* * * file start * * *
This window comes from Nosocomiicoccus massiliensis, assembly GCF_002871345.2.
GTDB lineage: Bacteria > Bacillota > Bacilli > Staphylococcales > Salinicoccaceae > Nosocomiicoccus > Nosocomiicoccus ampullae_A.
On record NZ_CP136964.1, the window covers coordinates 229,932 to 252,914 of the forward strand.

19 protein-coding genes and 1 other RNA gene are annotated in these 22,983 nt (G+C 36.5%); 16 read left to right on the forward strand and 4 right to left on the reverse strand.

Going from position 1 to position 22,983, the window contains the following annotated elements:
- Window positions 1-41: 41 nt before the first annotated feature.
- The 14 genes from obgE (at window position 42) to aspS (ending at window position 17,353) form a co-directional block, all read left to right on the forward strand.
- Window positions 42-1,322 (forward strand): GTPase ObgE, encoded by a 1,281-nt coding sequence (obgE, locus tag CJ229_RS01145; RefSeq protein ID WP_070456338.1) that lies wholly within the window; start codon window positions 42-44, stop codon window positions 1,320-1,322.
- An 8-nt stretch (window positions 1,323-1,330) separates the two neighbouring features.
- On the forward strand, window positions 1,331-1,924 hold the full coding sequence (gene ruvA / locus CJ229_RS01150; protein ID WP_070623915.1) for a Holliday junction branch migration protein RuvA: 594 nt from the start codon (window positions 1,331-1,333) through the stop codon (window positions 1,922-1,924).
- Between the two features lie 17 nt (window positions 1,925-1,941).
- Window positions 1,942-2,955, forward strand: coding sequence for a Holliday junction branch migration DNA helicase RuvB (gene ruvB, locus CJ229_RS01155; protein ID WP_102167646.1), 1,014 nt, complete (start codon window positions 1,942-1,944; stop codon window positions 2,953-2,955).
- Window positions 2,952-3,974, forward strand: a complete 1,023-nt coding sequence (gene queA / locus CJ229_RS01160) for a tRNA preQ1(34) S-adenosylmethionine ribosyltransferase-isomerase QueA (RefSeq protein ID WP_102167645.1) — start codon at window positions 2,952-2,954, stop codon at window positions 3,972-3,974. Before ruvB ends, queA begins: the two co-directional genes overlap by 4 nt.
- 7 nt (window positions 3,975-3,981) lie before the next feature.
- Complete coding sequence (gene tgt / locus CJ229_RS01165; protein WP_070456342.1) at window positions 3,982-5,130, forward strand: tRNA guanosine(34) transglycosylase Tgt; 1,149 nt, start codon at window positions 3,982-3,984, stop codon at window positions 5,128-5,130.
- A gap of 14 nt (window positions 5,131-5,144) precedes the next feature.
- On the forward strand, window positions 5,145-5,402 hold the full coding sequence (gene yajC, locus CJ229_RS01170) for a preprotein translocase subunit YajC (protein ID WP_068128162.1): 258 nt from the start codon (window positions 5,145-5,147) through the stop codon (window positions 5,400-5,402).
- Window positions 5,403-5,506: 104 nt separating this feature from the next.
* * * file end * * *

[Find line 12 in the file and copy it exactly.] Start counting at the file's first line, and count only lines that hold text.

- Window positions 1,942-2,955, forward strand: coding sequence for a Holliday junction branch migration DNA helicase RuvB (gene ruvB, locus CJ229_RS01155; protein ID WP_102167646.1), 1,014 nt, complete (start codon window positions 1,942-1,944; stop codon window positions 2,953-2,955).